Comments by erikdean

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Written on Connecticut man dies after being pulled from Marco Island lake:

in response to MrsT:

I have to agree with the question of Dean being underwater for 35 minutes with the PD/FD/Ambulance less than 1/2 mile away. Something doesn't seem right. Don't know who called 911 but if they were told someone was drowning seems absurd it would take that long to respond.

Real simple folks....

The man drown within a minute and a half of entering the water. He then sank to the bottom which is often the case when someone drowns in fresh water. There is less than a foot of visibility in that lake water. I would think you could now understand why it would take 35 minutes to find and pull him out of the water. If not, I can take you to the lake and throw a bright orange bicycle in the water... I will time you while you look for it...

Regards,

Erik

Written on Landscaping on Indian burial mound reignites legal battle on Key Marco :

in response to ajm3s:

This encapsulates the environmental mindset as quoted in the article:

"a concerned citizen complained to the conservancy that there was unpermitted removal of native understory — the forest area growing at the lowest level below a forest canopy — and trimming of branches of native mid-story vegetation within the native habitat park, Tract Z, which contains an Indian mound."

Environmentalist have become nothing more than jawbones of legal minutia. If environmentalist were REALLY concerned about "the native understory" they would have recognized that PRESERVING an Indian mound is in itself NOT a natural act. In fact, "the native understory" would be maintained by deer, that would be maintained by cougars and panthers, and on and on we go.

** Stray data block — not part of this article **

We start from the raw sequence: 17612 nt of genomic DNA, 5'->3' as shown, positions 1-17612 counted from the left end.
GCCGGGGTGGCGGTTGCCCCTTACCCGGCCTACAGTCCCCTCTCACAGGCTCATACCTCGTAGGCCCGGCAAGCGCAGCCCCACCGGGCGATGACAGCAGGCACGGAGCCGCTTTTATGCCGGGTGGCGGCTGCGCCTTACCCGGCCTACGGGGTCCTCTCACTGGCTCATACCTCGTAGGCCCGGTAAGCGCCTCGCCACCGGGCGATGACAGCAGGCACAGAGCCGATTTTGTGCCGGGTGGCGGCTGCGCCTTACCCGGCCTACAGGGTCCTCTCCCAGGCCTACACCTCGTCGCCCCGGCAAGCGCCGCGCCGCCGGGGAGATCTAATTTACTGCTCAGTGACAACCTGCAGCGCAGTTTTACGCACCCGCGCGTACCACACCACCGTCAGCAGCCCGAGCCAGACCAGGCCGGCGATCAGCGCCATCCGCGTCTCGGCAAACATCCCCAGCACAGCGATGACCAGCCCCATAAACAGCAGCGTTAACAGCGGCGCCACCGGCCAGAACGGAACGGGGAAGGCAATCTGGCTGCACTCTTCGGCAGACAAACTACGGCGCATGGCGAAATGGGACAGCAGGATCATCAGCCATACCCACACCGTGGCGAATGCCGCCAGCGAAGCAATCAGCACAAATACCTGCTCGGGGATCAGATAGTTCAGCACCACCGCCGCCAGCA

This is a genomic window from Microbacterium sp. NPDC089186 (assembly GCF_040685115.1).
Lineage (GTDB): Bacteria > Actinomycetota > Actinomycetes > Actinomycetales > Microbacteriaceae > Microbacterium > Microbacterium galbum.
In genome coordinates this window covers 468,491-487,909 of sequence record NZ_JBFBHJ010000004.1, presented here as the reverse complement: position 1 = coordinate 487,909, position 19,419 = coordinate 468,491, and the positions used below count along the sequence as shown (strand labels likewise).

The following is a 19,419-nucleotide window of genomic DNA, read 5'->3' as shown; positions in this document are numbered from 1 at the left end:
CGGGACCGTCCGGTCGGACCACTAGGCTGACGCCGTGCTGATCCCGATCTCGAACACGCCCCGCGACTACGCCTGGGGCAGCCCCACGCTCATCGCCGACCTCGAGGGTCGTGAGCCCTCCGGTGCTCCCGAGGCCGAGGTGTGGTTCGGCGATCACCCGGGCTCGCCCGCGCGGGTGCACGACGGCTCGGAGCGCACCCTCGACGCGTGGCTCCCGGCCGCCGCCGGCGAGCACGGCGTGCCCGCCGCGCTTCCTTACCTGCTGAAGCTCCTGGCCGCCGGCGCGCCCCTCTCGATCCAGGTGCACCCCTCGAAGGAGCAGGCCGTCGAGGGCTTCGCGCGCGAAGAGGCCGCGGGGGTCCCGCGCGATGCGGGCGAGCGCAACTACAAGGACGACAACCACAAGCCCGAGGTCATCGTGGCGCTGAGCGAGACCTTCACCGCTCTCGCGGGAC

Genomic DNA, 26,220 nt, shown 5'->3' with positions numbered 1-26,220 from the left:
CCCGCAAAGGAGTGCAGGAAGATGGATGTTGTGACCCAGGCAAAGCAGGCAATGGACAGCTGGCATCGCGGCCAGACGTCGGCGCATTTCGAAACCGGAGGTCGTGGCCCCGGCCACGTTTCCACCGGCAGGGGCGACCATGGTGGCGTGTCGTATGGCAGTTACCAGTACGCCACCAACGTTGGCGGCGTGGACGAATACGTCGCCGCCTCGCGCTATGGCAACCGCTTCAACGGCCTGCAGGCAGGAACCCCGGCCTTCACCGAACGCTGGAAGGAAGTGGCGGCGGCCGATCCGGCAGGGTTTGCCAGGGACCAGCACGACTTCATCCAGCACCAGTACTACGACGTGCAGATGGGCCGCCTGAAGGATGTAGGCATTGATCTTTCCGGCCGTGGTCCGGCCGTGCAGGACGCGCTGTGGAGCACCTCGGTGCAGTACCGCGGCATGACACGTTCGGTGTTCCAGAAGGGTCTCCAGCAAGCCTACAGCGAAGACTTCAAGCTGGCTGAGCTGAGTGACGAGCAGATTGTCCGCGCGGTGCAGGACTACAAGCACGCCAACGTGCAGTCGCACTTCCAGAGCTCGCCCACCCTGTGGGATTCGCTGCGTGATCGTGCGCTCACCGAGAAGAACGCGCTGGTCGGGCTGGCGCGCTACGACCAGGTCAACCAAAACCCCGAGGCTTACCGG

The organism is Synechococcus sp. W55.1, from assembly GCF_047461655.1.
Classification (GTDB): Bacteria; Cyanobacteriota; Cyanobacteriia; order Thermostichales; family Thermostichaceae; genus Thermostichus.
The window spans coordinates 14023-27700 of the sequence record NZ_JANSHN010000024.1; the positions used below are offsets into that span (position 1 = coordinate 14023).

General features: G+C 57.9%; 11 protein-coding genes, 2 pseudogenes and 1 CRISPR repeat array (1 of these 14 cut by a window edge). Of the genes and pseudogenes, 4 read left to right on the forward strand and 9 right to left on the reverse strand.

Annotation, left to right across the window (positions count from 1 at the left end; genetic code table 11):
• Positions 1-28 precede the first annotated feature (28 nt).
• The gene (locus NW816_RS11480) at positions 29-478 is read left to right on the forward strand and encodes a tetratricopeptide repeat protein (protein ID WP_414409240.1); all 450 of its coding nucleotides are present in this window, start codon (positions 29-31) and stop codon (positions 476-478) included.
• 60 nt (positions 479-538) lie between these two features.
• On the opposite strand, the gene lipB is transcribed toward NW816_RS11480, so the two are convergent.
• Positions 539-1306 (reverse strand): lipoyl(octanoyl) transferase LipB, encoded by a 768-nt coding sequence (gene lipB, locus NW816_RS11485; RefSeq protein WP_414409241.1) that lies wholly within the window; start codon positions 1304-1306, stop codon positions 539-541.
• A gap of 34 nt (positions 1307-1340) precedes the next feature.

But then humans arrived, created an Indian mound and now we as the latest arrivals are calling out the unpermitted removal of understory growth. So are we to lament of the environmental damage by humans thousands of years ago or today? For Indian mounds by their existence, are a human structure for the benefit of humans in living on a barrier island. This mound represents development of ages past and today we pretend to be environmentally astute by raising legal arguments all under the mantle of the Conservancy and other special interests.

To maintain "the native understory" would require the introduction of fauna that have been displaced by creation of an Indian mound so many years ago. So now we need to ask ourselves what is natural.

From where I sit the environmental movement has turned is back on "nature" and has created a legal forum that is so removed from "natural". Unless, of course, you include humans as natural, then I should withdraw my lament and just allow the legal framework to take its course.

But I cannot, because preservation of areas near or on developed sites is at best a compromise that recognizes:

1. foreign plant material migrates or "drifted" by means to numerous to list in this blog,

2. management is required to preserve, by definition preservation is not natural,

3. environmentalist need to define natural so we know which side to represent and ordinances at best can only approximate what we as humans intend.

I hope you don't have any family members which are buried in the ground. The mound is an Indian cemetery.

Written on Marcophiles: An aerial tour:

in response to JoeFubietze:

Crocodiles? Really? By Marco Island? At the airport? "Some naturalists call such a group of crocs a nest.". Yeah. And others would call such a group 'alligators'.

They are American Crocodiles. There are only about 2000 of them left in Florida.

Written on It didn't float his boat: Man claims Craigslist sale went bad:

Sorry..... The buyer is a complete idiot! It is called Due Diligence. I'm sure a 35 year old Aquasport would also need a new transom as well.

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